implementations 1 and 2, when λA = 2λC (four lines in total).

(d) Node C: Throughput T (Kbps) vs. rate λ (frames/sec) for scenarios A and B, and CSMA
implementations 1 and 2, when λA = 2λC (four lines in total).

2. Collisions N

(a) Node A: Number of collisions N vs. rate λ (frames/sec) for scenarios A and B, and
CSMA implementations 1 and 2 (four lines in total).

(b) Node C: Number of collisions N vs. rate λ (frames/sec) for scenarios A and B, and
CSMA implementations 1 and 2 (four lines in total).

(c) Node A: Number of collisions N vs. rate λ (frames/sec) for scenarios A and B, and
CSMA implementations 1 and 2, when λA = 2λC (four lines in total).

(d) Node C: Number of collisions N vs. rate λ (frames/sec) for scenarios A and B, and
CSMA implementations 1 and 2, when λA = 2λC (four lines in total).

3. Delay D

(a) Node A: Average delay D vs. rate λ (frames/sec) for scenarios A and B, and CSMA
implementations 1 and 2 (four lines in total).

(b) Node C: Average delay D vs. rate λ (frames/sec) for scenarios A and B, and CSMA
implementations 1 and 2 (four lines in total).

(c) Node A: Average delay D vs. rate λ (frames/sec) for scenarios A and B, and CSMA
implementations 1 and 2, when λA = 2λC (four lines in total).

(d) Node C: Average delay D vs. rate λ (frames/sec) for scenarios A and B, and CSMA
implementations 1 and 2, when λA = 2λC (four lines in total).

4. Fairness Index FI

(a) Fairness Index FI vs. rate λ (frames/sec) for scenarios A and B, and CSMA implemen-
tations 1 and 2 (four lines in total).

(b) Fairness Index FI vs. rate λ (frames/sec) for scenarios A and B, and CSMA implemen-
tations 1 and 2, when λA = 2λC (four lines in total).

• Justification for the results shown in your graphs.

3

Appendix

Generating Poisson-distributed traffic: To generate Poisson-distributed traffic, it is sufficient to
generate a series of exponentially-distributed inter-arrival times. Such times can be generated using the
inverse CDF transformation method.

Step 1: Generate a series of uniformly distributed numbers U = {u1, u2, . . . , un} with ui ∈ (0, 1), ∀i.
Step 2: Compute series X = {x1, x2, . . . , xn} of exponentially distributed numbers with λ, as

X = −
1

λ
ln(1− U) (1)

Using X, you can determine the time of each frame arrival at each station. For instance, frame 1
arrives at time x1, frame 2 arrives at time x1 + x2, etc. The inter-arrival time generation process has to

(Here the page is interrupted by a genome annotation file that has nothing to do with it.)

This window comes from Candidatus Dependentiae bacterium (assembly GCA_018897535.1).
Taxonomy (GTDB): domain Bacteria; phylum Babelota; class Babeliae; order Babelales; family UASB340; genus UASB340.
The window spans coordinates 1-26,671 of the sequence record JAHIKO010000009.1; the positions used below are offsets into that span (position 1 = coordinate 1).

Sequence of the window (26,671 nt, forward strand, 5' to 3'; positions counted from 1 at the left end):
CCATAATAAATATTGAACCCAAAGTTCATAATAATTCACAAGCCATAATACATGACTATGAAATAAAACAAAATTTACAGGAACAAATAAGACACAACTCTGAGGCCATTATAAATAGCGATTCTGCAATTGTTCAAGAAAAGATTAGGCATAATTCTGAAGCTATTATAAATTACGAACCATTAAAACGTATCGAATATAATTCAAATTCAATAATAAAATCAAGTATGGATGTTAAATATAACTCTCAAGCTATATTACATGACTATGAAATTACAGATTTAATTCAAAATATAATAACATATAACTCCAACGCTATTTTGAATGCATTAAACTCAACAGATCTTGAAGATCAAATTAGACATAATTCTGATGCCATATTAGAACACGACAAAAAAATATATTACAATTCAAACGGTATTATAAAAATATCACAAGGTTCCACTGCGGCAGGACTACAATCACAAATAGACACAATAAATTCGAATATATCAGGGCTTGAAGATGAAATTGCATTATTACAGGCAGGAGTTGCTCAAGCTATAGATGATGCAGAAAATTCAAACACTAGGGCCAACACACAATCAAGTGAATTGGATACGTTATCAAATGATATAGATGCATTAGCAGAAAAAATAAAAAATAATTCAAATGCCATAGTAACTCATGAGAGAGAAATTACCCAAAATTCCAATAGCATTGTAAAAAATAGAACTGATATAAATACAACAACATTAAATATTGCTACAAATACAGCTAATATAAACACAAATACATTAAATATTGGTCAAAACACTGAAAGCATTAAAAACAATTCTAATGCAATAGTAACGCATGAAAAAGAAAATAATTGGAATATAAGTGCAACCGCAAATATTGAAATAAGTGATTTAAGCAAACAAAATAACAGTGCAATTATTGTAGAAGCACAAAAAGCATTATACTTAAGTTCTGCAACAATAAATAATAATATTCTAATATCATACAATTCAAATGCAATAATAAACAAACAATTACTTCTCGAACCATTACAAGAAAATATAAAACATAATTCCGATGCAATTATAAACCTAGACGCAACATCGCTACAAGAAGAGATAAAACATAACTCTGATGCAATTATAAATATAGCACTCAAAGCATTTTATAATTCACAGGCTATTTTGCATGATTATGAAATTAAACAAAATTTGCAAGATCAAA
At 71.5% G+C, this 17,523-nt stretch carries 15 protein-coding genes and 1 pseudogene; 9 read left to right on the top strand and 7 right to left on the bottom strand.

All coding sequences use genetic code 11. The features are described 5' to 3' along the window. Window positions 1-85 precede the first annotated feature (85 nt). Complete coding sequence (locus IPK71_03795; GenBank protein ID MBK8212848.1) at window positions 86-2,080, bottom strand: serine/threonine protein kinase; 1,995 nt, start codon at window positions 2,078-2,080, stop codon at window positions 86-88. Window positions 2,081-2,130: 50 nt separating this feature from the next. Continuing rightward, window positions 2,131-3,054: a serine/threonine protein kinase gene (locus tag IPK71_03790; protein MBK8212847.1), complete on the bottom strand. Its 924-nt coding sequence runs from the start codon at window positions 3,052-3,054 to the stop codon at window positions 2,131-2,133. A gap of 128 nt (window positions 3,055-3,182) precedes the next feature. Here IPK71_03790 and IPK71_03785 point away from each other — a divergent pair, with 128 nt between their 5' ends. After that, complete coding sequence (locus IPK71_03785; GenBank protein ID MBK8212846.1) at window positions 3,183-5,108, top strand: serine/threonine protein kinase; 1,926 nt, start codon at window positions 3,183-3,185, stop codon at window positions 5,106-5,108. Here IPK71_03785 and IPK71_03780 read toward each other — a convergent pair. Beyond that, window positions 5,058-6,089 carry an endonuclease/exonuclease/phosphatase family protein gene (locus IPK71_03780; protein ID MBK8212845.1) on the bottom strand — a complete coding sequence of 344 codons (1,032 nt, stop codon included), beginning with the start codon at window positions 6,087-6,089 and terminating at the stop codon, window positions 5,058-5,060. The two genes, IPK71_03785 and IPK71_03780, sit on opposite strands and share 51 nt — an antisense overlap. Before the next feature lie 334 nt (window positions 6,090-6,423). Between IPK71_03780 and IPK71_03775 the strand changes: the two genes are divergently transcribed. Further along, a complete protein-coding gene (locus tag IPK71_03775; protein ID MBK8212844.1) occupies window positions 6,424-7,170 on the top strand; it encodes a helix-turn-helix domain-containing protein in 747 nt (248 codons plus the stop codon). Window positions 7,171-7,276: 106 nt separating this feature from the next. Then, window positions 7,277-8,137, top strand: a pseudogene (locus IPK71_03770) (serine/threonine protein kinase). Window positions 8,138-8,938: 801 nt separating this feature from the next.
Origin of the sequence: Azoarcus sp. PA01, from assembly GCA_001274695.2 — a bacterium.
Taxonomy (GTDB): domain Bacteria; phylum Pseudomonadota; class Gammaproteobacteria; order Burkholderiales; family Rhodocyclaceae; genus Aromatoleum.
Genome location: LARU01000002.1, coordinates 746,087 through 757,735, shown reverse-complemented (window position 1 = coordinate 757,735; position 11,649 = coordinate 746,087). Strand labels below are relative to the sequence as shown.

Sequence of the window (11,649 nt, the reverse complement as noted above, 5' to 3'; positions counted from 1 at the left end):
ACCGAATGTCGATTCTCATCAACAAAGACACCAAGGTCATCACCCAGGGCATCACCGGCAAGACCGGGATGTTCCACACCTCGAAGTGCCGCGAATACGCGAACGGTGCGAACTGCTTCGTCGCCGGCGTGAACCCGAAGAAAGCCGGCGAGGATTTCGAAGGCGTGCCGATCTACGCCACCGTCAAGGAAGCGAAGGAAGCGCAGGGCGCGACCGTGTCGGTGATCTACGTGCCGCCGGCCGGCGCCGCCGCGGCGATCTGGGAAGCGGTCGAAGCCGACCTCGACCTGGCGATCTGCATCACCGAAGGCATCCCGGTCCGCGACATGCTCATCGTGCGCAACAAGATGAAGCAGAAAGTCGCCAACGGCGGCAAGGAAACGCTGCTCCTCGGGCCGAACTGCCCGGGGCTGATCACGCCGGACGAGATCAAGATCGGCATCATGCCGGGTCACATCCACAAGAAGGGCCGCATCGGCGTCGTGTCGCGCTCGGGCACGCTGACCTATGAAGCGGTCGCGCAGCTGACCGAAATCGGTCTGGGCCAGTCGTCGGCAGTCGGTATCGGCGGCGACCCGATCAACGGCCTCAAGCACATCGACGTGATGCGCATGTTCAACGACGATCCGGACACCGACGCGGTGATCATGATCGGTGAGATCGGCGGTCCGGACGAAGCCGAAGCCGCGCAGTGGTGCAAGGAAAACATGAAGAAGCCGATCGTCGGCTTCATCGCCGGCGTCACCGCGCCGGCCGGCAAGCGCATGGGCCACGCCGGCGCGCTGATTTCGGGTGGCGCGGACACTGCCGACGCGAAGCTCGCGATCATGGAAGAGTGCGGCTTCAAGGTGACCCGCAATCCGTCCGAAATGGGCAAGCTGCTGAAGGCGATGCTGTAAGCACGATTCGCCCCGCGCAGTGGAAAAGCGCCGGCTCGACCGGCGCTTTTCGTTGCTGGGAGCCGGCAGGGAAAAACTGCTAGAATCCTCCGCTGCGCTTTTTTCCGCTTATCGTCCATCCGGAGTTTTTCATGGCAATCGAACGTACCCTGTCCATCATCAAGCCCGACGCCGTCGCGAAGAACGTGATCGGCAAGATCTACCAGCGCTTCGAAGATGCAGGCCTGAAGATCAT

be repeated for each transmitting station.

Plotting tips:

1. Label your axes and use appropriate units

2. Make sure the scales on both axes are appropriate. If you are to use the same variable on multiple
plots (e.g. throughput) use the same scale on all plots so they can be compared

3. Do not superimpose more than 4-5 plot lines on the same plot.

4. If more than one plot lines are present in the same plot make sure to individually label each one

5. For individual plot lines use different marker shapes so they can be distinguishable.

6. Keep in mind that colors do not show on a black and white printout. So if you color code your
lines, use some other discernable labeling such as dashed lines to differentiate between plot lines.

MATLAB code for generating good figures

close all; % closes all open figure windows

set(0,’defaulttextinterpreter’,’latex’); % allows you to use latex math
set(0,’defaultlinelinewidth’,2); % line width is set to 2
set(0,’DefaultLineMarkerSize’,10); % marker size is set to 10
set(0,’DefaultTextFontSize’, 16); % Font size is set to 16
set(0,’DefaultAxesFontSize’,16); % font size for the axes is set to 16

figure(1)
plot(X, Y1, ’-bo’, X, Y2, ’–rs’, X); % plotting three curves Y1, Y2 for the same X
grid on; % grid lines on the plot
legend(’CSMA’, ’CSMA w. virtual Sensing’);
ylabel(’\$T\$ (Kbps)’);
xlabel(’\$λ\$’ (frames/sec));

4

Student Name:

CSMA/CA

1 Throughput /6
2 Number of Collisions /6
3 Delay /6
4 Fairness Index /5

Virtual Carrier Sensing
5 Throughput /6
6 Number of Collisions /6
7 Delay /6
8 Fairness Index /5

CSMA/CA
9 Throughput /6
10 Delay /6
11 Number of Collisions /6
12 Fairness Index /5

Virtual Carrier Sensing
13 Throughput /6
14 Delay /6
15 Number of Collisions /6
16 Fairness Index /5

Presentation /8
/100

Implementation of CSMA

Total

Implementation of virtual carrier sensing

Scenario A – One Collision Domain Topology

Implementation of CSMA

Scenario B – Hidden Terminal Topology

Implementation of virtual carrier sensing